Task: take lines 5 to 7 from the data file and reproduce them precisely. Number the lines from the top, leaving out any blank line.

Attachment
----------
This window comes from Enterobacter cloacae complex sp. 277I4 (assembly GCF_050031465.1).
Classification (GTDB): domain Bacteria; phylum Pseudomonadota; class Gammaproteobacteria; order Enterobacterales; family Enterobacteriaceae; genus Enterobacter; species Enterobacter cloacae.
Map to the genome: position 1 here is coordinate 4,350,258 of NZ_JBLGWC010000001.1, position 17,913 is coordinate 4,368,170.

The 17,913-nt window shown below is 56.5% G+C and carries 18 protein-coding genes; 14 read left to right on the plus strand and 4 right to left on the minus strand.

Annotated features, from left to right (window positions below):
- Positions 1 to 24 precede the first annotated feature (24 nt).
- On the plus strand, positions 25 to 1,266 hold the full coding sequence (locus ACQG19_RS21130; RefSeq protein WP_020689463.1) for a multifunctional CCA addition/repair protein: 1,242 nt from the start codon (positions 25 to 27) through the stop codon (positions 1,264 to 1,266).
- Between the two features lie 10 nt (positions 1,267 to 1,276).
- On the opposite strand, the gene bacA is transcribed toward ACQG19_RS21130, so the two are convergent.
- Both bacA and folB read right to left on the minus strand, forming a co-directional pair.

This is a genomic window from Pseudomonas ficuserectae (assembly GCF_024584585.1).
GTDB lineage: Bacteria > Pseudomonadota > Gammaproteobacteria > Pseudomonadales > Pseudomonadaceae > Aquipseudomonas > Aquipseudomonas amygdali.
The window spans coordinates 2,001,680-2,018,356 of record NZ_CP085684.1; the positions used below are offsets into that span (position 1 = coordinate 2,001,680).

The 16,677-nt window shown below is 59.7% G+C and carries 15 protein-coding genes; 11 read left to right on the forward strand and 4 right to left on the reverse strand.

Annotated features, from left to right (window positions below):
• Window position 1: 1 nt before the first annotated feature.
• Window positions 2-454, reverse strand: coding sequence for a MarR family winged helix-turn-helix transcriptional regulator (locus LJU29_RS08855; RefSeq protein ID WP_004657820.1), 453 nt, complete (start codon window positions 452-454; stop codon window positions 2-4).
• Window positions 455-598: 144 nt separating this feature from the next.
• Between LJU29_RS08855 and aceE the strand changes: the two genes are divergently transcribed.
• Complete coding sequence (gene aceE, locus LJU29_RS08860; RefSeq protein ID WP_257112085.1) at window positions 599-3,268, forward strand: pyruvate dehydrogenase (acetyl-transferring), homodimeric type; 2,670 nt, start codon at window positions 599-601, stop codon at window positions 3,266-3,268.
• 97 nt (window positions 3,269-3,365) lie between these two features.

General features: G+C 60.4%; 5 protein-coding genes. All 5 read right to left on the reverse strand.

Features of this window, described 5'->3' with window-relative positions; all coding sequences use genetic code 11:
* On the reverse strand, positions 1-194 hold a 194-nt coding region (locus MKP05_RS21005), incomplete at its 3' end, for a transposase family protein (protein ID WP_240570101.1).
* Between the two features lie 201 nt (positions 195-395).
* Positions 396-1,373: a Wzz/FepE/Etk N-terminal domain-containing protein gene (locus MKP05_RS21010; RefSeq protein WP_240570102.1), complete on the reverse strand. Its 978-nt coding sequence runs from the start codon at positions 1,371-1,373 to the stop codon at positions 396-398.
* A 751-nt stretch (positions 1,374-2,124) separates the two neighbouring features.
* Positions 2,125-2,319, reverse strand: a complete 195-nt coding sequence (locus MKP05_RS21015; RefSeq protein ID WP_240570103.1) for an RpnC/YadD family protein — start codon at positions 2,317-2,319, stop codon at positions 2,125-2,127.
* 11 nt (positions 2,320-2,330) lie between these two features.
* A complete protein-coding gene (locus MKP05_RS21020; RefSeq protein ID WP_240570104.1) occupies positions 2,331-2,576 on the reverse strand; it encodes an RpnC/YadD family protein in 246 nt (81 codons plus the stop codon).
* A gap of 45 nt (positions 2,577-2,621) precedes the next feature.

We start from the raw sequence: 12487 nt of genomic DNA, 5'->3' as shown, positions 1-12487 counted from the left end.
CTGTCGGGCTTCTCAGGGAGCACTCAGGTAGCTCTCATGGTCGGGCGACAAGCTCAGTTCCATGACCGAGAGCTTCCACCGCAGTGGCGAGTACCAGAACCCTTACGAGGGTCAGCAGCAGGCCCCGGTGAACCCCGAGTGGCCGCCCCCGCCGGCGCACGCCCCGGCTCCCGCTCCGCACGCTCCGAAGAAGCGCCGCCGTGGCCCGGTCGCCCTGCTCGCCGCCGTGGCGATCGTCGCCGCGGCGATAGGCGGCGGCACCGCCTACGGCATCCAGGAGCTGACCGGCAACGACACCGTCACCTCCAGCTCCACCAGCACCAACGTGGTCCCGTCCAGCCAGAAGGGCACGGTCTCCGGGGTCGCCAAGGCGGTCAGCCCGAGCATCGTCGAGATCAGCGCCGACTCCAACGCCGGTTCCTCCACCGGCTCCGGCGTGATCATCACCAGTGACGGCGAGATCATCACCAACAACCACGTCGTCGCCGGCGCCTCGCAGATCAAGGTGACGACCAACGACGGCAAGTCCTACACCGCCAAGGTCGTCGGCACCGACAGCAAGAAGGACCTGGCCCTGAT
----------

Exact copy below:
Annotated features, from left to right (window positions below):
- Positions 1 to 24 precede the first annotated feature (24 nt).
- On the plus strand, positions 25 to 1,266 hold the full coding sequence (locus ACQG19_RS21130; RefSeq protein WP_020689463.1) for a multifunctional CCA addition/repair protein: 1,242 nt from the start codon (positions 25 to 27) through the stop codon (positions 1,264 to 1,266).